RBI doubles FPIs’ debt investment limit

Updated on January 23, 2020

Foreign portfolio investors allowed to invest ₹1.5-lakh cr under ‘voluntary retention route’

In a bid to attract more investment in government and corporate debt, the Reserve Bank of India (RBI), in consultation with the Centre, has doubled the investment cap for foreign portfolio investors (FPI) under the ‘voluntary retention route’ (VRR) to ₹1.5-lakh crore. These limits will be available ‘on tap’ and allotted on ‘first come, first served’ basis.

ETFs also opened

The new VRR scheme also allows FPIs to invest in Exchange Traded Funds (ETFs) that invest only in debt instruments. So far, they could invest only in government and corporate debt. The minimum retention period for these investments is three years.

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This move comes at a time when the economy has slowed with increasing possibility of the fiscal deficit widening; this, in turn, can push up government borrowing.

The RBI said the investment limit available under the revised VRR scheme, which will be open for allotment from Friday, will be ₹90,630 crore (net of existing allotments and adjustments); and will be allotted under the VRR–Combined (government and corporate debt) category. The ‘tap’ will be kept open till the limit is fully allotted.

An amount of ₹75,000 crore has been offered for investment in two tranches so far under the VRR scheme. As on December 31, 2019, around ₹54,300 crore had already been invested under the scheme.

Inflation, deficit worries

According to Marzban Irani, Chief Investment Officer (Fixed Income), LIC Mutual Fund, raising the investment limit to ₹1.5-lakh crore will ensure that investors remain invested for at least three years.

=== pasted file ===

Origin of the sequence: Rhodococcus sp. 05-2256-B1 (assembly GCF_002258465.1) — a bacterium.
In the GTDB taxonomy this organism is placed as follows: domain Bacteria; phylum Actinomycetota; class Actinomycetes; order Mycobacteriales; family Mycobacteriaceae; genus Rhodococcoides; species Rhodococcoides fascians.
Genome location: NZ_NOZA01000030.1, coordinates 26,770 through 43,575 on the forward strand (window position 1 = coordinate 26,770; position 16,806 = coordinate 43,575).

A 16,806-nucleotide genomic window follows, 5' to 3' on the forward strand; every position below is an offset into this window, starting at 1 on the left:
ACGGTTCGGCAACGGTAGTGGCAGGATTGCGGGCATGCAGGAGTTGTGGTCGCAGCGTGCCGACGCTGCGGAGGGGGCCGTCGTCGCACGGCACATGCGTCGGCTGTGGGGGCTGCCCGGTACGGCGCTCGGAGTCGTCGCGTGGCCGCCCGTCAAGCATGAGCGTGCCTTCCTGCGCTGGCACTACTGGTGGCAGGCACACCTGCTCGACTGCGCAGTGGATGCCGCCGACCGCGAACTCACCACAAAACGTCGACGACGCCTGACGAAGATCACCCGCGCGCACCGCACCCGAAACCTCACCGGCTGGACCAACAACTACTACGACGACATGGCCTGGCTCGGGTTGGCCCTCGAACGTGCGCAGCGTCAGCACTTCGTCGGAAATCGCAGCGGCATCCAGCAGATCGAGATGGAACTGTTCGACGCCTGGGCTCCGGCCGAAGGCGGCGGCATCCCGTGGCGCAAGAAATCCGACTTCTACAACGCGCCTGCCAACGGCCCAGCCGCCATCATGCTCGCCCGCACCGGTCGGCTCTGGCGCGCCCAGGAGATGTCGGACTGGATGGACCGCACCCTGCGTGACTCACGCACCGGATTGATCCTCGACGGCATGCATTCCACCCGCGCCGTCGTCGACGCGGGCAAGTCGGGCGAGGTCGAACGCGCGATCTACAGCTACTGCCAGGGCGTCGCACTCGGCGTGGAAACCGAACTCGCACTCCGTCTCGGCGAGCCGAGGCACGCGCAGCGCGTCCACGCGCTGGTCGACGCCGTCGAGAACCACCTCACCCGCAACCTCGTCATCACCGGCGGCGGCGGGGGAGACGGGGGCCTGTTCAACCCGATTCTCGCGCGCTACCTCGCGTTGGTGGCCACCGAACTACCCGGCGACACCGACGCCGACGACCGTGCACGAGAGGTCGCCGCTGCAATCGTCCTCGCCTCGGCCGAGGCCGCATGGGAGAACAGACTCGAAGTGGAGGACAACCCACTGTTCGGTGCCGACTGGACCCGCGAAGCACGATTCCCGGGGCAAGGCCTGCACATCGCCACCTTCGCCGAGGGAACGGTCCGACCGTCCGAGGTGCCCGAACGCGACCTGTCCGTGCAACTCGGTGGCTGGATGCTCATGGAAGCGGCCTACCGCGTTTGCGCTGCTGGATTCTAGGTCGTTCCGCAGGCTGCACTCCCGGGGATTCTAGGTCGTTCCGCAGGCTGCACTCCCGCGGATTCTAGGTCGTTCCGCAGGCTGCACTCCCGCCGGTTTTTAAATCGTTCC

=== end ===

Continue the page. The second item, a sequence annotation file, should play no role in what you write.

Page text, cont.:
However, it remains to be seen if the FPIs will invest in the backdrop of the higher headline CPI (consumer price index) based inflation and high (fiscal) deficit, he added.

The VRR was introduced in March 2019 to enable FPIs invest in debt.

Broadly, investments through the route are free of the macro-prudential and other regulatory norms applicable to FPI investments in debt, provided FPIs voluntarily commit to retain a required minimum percentage of their investments in India for a certain period.

For operational flexibility

The central bank underscored that it has made certain amendments to the VRR scheme to increase its operational flexibility based on the feedback received, and in consultation with the government.

Under the revised VRR scheme, the FPIs that have been allotted investment limits under the VRR may, at their discretion, transfer their investments made under the General Investment Limit to the VRR.

The RBI said the FPIs may apply for the investment limits online to Clearing Corporation of India Ltd. (CCIL) through their respective custodians.

Published on January 23, 2020

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